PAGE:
USC Title 42 THE PUBLIC HEALTH AND WELFARE >>>Chapter 21 CIVIL RIGHTS>>>>Section B RELIGIOUS FREEDOM RESTORATION
lii_usc_TI_42_CH_21B.pdf
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Re: Alabama outlaws "Foreign Law"

Post by notmartha » Tue Feb 03, 2015 2:52 pm

Islamic Tribunal Confirmed in Texas; Attorney Claims ‘It’s Voluntary’
from: HERE
An Islamic Tribunal using Sharia law in Texas has been confirmed by Breitbart Texas. The tribunal is operating as a non-profit organization in Dallas. One of the attorneys for the tribunal said participation and acceptance of the tribunal’s decisions are “voluntary.”

Breitbart Texas spoke with one of the “judges,” Dr. Taher El-badawi. He said the tribunal operates under Sharia law as a form of “non-binding dispute resolution.” El-badawi said their organization is “a tribunal, not arbitration.” A tribunal is defined by Meriam-Webster’s Dictionary as “a court or forum of justice.” The four Islamic attorneys call themselves “judges” not “arbitrators.”

El-badawi said the tribunal follows Sharia law to resolve civil disputes in family and business matters. He said they also resolve workplace disputes.

In matters of divorce, El-badawi said that “while participation in the tribunal is voluntary, a married couple cannot be considered divorced by the Islamic community unless it is granted by the tribunal.” He compared their divorce, known as “Talaq,” as something similar to the Catholic practice of annulment in that the church does not recognize civil divorce proceedings as ending a marriage.

He also said there is a difference between how a man and a woman can request a divorce under their system. “The husband can request the divorce directly from the tribunal,” El-badawi stated. “The wife must go to an Imam who will request the divorce for her.” He called it “two paths to the same result.” The practice of Khula is the process where a wife can initiate a divorce proceeding and where the husband can agree to the divorce in exchange for a financial compensation. It appears the wife must agree to give up any claim to the “dower” that was not already paid or to return it if it has already been paid. Once the financial issues are resolved the husband can then proclaim the Talaq (divorce).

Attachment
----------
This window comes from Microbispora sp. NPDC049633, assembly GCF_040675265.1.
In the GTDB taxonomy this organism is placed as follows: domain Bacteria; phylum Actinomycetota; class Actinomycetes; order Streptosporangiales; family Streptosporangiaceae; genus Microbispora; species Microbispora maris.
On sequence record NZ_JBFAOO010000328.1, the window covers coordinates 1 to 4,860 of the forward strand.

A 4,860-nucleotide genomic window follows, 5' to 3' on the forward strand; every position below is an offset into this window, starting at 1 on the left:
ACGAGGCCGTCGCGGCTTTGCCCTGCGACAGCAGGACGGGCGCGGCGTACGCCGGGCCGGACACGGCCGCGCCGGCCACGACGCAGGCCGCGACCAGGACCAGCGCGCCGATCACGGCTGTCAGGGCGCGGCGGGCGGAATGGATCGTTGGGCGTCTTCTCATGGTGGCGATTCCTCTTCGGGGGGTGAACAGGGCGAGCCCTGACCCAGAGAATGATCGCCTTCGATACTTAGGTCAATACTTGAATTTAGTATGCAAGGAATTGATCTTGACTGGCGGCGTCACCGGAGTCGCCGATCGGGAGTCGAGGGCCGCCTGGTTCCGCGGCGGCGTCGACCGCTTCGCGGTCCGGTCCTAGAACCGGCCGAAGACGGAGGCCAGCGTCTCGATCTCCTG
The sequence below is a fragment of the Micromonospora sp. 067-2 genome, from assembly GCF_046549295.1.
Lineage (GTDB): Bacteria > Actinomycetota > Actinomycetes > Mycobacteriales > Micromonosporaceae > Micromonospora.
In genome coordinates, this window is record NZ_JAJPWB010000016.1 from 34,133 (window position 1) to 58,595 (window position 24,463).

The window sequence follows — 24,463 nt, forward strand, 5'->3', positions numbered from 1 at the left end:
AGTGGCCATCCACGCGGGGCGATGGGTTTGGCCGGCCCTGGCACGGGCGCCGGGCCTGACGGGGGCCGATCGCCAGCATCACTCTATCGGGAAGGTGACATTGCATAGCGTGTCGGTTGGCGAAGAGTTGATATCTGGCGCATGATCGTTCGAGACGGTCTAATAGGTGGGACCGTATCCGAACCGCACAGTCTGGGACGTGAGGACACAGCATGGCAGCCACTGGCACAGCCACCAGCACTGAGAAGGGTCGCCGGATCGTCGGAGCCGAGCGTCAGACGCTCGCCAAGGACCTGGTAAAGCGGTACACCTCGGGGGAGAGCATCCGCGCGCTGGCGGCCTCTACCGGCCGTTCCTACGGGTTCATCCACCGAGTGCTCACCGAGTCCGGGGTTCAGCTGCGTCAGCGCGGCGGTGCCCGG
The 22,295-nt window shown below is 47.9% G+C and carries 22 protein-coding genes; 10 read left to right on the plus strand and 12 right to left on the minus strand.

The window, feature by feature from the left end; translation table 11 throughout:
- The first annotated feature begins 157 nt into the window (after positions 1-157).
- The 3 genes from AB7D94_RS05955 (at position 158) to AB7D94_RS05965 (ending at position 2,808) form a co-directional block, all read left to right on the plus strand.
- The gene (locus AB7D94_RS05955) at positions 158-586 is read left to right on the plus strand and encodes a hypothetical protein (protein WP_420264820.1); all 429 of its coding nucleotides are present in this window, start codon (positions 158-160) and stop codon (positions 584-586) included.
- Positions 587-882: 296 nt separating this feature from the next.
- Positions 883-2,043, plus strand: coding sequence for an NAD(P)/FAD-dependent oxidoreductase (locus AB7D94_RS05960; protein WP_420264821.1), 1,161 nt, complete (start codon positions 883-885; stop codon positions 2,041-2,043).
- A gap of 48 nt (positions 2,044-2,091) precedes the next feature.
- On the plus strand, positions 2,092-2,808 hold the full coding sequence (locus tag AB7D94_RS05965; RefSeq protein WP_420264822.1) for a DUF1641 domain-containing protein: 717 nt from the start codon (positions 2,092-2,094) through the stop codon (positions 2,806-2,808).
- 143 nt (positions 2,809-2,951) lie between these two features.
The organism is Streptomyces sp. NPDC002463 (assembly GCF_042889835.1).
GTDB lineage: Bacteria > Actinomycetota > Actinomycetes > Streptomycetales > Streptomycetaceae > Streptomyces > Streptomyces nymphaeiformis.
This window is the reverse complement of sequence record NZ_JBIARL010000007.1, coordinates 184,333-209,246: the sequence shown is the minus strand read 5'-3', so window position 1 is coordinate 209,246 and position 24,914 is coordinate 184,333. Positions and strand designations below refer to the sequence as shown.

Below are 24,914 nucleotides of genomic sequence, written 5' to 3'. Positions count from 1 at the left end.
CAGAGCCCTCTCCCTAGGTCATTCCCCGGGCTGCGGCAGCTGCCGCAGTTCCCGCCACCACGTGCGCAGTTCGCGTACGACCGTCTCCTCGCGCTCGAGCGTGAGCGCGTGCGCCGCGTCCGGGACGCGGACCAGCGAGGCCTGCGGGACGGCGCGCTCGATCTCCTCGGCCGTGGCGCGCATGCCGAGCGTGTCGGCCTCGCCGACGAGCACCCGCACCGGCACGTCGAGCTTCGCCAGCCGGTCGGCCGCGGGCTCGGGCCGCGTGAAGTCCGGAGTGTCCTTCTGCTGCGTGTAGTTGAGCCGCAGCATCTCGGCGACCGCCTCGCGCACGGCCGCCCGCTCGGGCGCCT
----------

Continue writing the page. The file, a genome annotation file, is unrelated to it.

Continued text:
El-badawi said they follow Texas family law when it comes to child support, visitation, and custody. He said that in most cases, custody of children is awarded to the mother.

Breitbart Texas asked what happens when there is a conflict between Sharia law and Texas law. El-badawi said most of the time, the laws are in agreement. When pushed further he admitted that, “we follow Sharia law.” However, he explained, “If the parties are not satisfied with the tribunal’s decision, they do not have to accept it and they can take the matter to Texas civil courts.” He did not say what the social ramifications of rejecting the “judge’s” decision would be.

The website for the Islamic Tribunal states, “The courts of the United States of America are costly and consist of ineffective lawyers. Discontent with the legal system leads many Muslims in America to postpone justice in this world and opt for an audience on the Day of Judgment.”

It goes on to state, “It is with this issue that Muslims here in America are obligated to find a way to solve conflicts and disputes according to the principles of Islamic Law and its legal heritage of fairness and justice in a manner that is reasonable and cost effective.”

In explaining Sharia law, the website states, “Stoning adulterers, cutting of the hands, polyandry and the like (all can be traced in the relevant literature and can be explained in their Islamic legal mentality and rational context in fairness and justice), are mainly a part of Islamic Criminal Law. In fact criminal law within Islam only makes up a fraction of the Shari’ah. It is unscholarly and unfair to generalize that type of understanding, that is Criminal Law, to compromise the whole of Islamic law if we stick to speaking in technical terms.”

The website lists four “judges:” Imam Yusuf Z.Kavakci, Imam Moujahed Bakhach, Imam Zia ul Haque Sheikh and Dr. El-badawi. It states the Islamic Tribunal resolves business disputes, divorce (Talaq) cases, community problems, serious family problems, and Khula.

El-badawi restated several times that participation in the tribunal is voluntary. However, he would not discuss what happens to someone who did not follow their rulings.